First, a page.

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Mohit Bali v Peel Condominium Corporation No.33 - 2019 ONCAT 25 - 2019-08-02

Corporation:

MBPCC 33

Date:

2019-08-02

Under:

CAT Decisions - Consent Order
Access to Records
Adequacy of Records

Summary:

In the case of Mohit Bali v Peel Condominium Corporation No.33, a Consent Order was issued to settle a dispute regarding access to condominium records. The applicant and the respondent, Peel Condominium Corporation No. 33 (PCC33), reached an agreement incorporated into the Consent Order. The Order specified that records requests dated January 3 and January 29, 2019 were the basis of the case. It was agreed that all records requested on January 3, 2019, were provided, except for "minutes of meetings held within the last 12 months," which the applicant withdrew. The Order outlined a protocol for the applicant to send questions about repairs, with the respondent providing answers. The Consent Order confirmed the satisfaction of the January 3 and January 29, 2019 Records Requests. It also preserved the applicant's right to seek additional records under the Condominium Act, 1998, through further requests.

Verdict:

The Consent Order in the case of Mohit Bali v Peel Condominium Corporation No.33 demonstrates the effectiveness of negotiated resolutions in condominium disputes. Parties agreed to withdraw specific records requests and establish a structured protocol for addressing needed repairs, fostering polite and respectful communication. This approach allows for the resolution of specific issues while preserving the Applicant's right to seek further records under the Condominium Act. Ultimately, it highlights the Tribunal's role in facilitating reasonable compromises to address the concerns of all parties involved.




Takeaways:

Consent Order Agreement: the applicant and Peel Condominium Corporation No. 33 (PCC33) reached an agreement to settle their dispute, which was formalized into a Consent Order.

Records Request Dispute: The case centered around two Records Requests dated January 3 and January 29, 2019, with a specific focus on the "minutes of meetings held within the last 12 months."

Resolution Protocol: The Consent Order outlined a structured protocol for resolving the matter. The applicant would provide a numbered list of questions related to needed repairs, and PCC33 would respond within 30 days.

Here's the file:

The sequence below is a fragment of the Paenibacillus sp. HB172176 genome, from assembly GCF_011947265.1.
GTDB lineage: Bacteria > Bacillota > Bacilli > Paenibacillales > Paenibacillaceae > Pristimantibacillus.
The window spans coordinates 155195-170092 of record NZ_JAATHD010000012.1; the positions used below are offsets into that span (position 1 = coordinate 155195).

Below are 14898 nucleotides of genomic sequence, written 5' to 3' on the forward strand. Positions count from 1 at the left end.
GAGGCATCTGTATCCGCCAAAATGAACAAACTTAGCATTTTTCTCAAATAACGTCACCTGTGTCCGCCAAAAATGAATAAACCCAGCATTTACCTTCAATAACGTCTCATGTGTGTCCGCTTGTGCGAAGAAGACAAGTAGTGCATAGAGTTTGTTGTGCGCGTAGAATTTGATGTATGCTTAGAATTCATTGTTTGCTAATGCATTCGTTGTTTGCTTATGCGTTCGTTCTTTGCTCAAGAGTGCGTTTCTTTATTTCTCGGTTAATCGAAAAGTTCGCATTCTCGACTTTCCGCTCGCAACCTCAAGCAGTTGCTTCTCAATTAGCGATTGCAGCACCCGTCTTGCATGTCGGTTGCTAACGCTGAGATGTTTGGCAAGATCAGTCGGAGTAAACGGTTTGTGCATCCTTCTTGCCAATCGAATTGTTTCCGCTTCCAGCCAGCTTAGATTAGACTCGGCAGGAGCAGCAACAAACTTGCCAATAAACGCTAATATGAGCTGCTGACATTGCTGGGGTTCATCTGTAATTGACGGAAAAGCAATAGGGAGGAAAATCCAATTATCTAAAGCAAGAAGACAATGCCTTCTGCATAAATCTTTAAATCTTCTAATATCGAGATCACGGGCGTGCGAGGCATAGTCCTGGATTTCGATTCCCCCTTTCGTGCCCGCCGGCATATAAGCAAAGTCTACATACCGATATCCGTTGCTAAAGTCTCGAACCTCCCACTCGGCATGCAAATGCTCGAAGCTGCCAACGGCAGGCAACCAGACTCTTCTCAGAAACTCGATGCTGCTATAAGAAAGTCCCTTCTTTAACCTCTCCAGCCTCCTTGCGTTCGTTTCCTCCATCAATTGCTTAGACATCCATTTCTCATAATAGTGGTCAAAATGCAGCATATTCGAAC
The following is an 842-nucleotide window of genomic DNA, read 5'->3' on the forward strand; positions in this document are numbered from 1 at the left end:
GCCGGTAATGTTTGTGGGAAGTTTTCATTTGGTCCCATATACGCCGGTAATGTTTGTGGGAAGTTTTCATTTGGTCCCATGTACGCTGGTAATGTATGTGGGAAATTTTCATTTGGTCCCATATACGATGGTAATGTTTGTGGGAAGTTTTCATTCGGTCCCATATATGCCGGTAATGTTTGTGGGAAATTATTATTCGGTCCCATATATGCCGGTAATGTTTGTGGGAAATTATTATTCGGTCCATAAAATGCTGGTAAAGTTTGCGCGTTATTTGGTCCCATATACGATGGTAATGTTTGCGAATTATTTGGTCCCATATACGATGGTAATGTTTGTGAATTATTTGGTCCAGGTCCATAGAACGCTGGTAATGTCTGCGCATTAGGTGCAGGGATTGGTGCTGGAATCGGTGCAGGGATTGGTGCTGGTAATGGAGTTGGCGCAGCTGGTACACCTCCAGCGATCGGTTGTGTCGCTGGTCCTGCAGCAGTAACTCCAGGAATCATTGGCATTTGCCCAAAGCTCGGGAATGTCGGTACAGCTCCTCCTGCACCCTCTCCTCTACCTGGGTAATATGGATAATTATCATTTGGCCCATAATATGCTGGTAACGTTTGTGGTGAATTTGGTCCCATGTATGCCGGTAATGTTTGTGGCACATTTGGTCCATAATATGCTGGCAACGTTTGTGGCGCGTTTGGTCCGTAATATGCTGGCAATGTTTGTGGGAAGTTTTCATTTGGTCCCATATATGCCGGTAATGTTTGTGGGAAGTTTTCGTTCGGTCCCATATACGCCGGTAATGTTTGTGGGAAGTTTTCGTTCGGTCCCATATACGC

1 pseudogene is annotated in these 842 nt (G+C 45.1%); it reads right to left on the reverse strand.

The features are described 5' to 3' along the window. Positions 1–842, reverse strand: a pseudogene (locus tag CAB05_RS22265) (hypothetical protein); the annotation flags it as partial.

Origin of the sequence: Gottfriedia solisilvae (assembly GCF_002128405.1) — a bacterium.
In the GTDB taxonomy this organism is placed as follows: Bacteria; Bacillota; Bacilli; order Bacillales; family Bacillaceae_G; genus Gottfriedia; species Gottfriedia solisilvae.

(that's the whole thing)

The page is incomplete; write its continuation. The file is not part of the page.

Polite Communication: The communication between the parties was to be conducted respectfully and politely via email.

Future Record Requests: The Consent Order clarified that it did not limit the applicant's ability to seek records under the Condominium Act, 1998, by filing further Requests for Records, except for those covered by the January 3 and January 29, 2019 Records Requests.

Recommendations: 

Negotiation and Mediation: Encourage parties in condominium disputes to engage in negotiation and mediation to reach mutually acceptable resolutions. This approach can help avoid costly and time-consuming legal proceedings, as seen in this case.

Structured Communication Protocols: Implement structured communication protocols, as demonstrated in this Consent Order, to ensure that parties involved in disputes maintain respectful and polite communication. Such protocols can help reduce tension and promote productive dialogue.

Preservation of Legal Rights: In consent orders, it's important to explicitly state that the resolution does not limit the parties' rights under the relevant legislation. In this case, the Consent Order clarifies that the Applicant can still seek records under the Condominium Act, 1998, by filing new requests when needed. This ensures that the parties' legal rights are preserved.

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